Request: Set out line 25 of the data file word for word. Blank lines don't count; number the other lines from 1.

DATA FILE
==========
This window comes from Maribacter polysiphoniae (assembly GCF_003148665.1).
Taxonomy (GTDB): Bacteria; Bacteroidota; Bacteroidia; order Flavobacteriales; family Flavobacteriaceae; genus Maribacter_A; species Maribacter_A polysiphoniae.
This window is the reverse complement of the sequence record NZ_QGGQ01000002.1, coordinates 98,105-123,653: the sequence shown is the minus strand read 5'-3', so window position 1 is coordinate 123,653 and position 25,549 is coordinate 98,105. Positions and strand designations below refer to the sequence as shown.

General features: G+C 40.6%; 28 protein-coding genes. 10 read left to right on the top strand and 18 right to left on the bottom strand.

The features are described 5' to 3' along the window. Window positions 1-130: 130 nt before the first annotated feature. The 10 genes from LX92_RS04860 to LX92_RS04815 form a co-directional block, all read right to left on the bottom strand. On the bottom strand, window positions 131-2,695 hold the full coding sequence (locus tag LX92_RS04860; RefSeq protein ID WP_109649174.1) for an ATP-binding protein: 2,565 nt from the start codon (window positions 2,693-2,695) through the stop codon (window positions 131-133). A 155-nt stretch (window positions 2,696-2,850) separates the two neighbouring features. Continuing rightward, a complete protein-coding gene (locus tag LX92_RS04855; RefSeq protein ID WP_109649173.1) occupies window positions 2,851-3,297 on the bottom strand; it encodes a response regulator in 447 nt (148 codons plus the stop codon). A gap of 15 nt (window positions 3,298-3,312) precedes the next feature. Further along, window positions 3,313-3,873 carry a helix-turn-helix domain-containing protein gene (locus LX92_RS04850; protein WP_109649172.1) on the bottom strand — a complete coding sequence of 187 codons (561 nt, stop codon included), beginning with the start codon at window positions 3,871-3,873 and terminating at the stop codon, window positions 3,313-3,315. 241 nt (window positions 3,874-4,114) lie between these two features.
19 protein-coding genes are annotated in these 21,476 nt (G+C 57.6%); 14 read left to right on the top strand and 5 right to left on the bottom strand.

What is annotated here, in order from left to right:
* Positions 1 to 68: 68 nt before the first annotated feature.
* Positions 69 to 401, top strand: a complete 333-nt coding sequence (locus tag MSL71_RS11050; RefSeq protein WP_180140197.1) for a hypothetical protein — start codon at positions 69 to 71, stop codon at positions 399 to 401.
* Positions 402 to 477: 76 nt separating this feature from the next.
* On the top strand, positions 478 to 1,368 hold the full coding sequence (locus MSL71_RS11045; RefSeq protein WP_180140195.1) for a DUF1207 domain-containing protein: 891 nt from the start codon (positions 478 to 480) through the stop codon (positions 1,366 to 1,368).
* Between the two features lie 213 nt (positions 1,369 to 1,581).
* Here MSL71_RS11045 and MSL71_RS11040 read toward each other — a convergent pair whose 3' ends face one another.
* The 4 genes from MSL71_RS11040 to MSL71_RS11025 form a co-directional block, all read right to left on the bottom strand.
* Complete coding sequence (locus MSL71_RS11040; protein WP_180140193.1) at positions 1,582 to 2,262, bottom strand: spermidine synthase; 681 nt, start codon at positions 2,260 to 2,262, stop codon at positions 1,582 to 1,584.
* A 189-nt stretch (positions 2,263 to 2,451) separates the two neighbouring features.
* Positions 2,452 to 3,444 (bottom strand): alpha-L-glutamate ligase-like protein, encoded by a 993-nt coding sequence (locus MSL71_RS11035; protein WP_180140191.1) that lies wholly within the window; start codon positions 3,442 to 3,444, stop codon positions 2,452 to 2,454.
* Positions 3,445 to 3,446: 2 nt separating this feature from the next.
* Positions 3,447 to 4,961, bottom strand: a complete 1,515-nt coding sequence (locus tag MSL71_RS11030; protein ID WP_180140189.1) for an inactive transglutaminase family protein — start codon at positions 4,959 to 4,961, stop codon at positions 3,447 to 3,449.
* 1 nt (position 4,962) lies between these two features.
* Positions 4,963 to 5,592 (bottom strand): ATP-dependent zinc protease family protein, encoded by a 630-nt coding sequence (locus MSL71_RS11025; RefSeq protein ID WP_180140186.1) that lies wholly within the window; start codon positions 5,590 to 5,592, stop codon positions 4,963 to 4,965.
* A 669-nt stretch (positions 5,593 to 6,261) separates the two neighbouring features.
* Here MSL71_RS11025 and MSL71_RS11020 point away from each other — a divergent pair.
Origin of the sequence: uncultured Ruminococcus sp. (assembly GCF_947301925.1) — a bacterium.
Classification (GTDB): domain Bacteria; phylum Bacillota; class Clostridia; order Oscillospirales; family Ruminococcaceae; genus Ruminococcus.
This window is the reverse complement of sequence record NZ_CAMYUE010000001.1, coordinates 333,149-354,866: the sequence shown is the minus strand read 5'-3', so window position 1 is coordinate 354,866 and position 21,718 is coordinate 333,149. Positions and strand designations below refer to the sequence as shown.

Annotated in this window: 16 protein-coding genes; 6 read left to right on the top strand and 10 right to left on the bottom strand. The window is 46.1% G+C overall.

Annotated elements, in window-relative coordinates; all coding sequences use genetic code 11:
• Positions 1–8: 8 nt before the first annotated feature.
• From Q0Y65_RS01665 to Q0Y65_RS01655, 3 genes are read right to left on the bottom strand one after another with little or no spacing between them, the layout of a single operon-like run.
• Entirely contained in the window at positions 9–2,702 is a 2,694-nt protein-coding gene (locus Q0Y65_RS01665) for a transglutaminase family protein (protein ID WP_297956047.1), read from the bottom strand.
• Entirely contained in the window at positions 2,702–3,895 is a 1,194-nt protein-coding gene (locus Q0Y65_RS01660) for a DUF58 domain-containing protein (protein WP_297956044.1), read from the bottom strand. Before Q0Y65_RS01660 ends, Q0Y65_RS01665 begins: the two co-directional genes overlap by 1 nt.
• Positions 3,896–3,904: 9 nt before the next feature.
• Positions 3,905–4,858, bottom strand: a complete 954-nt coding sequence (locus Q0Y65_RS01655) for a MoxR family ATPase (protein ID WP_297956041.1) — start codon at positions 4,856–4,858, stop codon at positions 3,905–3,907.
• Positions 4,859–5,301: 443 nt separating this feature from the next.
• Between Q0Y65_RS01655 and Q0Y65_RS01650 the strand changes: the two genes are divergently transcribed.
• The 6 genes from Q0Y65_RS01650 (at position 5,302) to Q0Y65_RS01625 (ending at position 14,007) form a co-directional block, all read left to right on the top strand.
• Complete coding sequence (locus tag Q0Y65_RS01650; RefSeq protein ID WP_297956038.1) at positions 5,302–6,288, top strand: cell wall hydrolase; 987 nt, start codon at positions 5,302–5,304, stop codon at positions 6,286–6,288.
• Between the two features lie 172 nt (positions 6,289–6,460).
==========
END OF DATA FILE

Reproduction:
Classification (GTDB): domain Bacteria; phylum Bacillota; class Clostridia; order Oscillospirales; family Ruminococcaceae; genus Ruminococcus.